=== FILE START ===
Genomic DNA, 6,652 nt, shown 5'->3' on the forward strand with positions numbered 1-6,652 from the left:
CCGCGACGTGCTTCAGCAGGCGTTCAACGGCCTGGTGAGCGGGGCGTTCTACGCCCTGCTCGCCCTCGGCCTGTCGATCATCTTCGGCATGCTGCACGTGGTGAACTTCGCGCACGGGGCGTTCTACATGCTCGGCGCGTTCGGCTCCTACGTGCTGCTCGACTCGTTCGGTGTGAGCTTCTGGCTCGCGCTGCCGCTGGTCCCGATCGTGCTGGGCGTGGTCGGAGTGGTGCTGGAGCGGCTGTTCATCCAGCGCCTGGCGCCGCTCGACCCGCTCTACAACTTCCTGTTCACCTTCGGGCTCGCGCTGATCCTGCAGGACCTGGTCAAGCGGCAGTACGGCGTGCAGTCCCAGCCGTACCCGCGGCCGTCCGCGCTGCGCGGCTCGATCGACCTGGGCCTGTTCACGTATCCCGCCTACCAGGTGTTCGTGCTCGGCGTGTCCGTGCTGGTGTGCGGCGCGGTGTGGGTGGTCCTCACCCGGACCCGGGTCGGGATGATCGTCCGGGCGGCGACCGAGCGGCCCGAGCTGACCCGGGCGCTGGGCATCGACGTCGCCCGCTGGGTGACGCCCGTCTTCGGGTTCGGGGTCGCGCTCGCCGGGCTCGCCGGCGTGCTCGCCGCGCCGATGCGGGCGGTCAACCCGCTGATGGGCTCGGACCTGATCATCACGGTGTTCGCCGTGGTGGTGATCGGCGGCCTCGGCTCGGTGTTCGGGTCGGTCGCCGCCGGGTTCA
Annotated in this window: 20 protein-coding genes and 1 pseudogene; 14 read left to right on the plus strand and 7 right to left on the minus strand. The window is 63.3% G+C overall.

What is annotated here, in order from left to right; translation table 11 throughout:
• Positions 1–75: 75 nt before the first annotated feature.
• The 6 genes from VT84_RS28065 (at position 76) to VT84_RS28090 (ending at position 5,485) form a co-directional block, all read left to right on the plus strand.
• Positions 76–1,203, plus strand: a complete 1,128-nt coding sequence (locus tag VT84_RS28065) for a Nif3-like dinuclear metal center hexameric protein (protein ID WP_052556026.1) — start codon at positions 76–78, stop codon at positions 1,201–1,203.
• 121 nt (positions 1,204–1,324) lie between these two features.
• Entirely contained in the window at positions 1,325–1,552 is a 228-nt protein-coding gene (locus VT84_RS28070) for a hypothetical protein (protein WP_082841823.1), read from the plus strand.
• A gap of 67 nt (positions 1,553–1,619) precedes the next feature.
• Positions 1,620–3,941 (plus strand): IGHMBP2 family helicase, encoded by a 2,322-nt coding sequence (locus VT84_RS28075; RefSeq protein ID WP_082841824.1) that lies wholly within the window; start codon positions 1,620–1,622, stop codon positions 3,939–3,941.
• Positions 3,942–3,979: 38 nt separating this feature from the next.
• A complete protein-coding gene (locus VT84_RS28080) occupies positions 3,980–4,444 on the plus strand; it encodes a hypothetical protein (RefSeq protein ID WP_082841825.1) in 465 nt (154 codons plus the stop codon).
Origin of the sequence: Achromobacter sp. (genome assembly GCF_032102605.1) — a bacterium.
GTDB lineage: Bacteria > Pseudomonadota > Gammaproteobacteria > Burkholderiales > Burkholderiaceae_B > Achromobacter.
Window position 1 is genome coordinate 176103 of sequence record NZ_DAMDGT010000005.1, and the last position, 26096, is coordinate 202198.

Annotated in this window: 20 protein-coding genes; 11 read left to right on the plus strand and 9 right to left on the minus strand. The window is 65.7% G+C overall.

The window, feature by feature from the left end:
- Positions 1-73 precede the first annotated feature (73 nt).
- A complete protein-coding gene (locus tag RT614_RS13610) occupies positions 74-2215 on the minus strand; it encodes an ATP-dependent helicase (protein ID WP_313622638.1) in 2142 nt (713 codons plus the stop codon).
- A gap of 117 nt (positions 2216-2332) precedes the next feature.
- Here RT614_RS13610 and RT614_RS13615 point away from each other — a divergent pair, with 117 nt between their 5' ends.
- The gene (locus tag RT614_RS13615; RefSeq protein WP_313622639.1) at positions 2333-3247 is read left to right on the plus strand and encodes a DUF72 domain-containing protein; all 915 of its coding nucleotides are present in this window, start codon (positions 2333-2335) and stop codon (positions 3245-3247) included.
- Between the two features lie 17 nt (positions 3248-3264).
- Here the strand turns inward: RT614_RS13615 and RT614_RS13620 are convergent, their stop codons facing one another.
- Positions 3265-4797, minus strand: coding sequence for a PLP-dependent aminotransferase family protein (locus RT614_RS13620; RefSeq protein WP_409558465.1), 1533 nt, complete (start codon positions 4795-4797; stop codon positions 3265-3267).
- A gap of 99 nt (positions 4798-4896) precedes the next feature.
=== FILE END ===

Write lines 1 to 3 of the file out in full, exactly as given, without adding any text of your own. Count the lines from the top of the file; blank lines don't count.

Genomic DNA, 6,652 nt, shown 5'->3' on the forward strand with positions numbered 1-6,652 from the left:
CCGCGACGTGCTTCAGCAGGCGTTCAACGGCCTGGTGAGCGGGGCGTTCTACGCCCTGCTCGCCCTCGGCCTGTCGATCATCTTCGGCATGCTGCACGTGGTGAACTTCGCGCACGGGGCGTTCTACATGCTCGGCGCGTTCGGCTCCTACGTGCTGCTCGACTCGTTCGGTGTGAGCTTCTGGCTCGCGCTGCCGCTGGTCCCGATCGTGCTGGGCGTGGTCGGAGTGGTGCTGGAGCGGCTGTTCATCCAGCGCCTGGCGCCGCTCGACCCGCTCTACAACTTCCTGTTCACCTTCGGGCTCGCGCTGATCCTGCAGGACCTGGTCAAGCGGCAGTACGGCGTGCAGTCCCAGCCGTACCCGCGGCCGTCCGCGCTGCGCGGCTCGATCGACCTGGGCCTGTTCACGTATCCCGCCTACCAGGTGTTCGTGCTCGGCGTGTCCGTGCTGGTGTGCGGCGCGGTGTGGGTGGTCCTCACCCGGACCCGGGTCGGGATGATCGTCCGGGCGGCGACCGAGCGGCCCGAGCTGACCCGGGCGCTGGGCATCGACGTCGCCCGCTGGGTGACGCCCGTCTTCGGGTTCGGGGTCGCGCTCGCCGGGCTCGCCGGCGTGCTCGCCGCGCCGATGCGGGCGGTCAACCCGCTGATGGGCTCGGACCTGATCATCACGGTGTTCGCCGTGGTGGTGATCGGCGGCCTCGGCTCGGTGTTCGGGTCGGTCGCCGCCGGGTTCA
Annotated in this window: 20 protein-coding genes and 1 pseudogene; 14 read left to right on the plus strand and 7 right to left on the minus strand. The window is 63.3% G+C overall.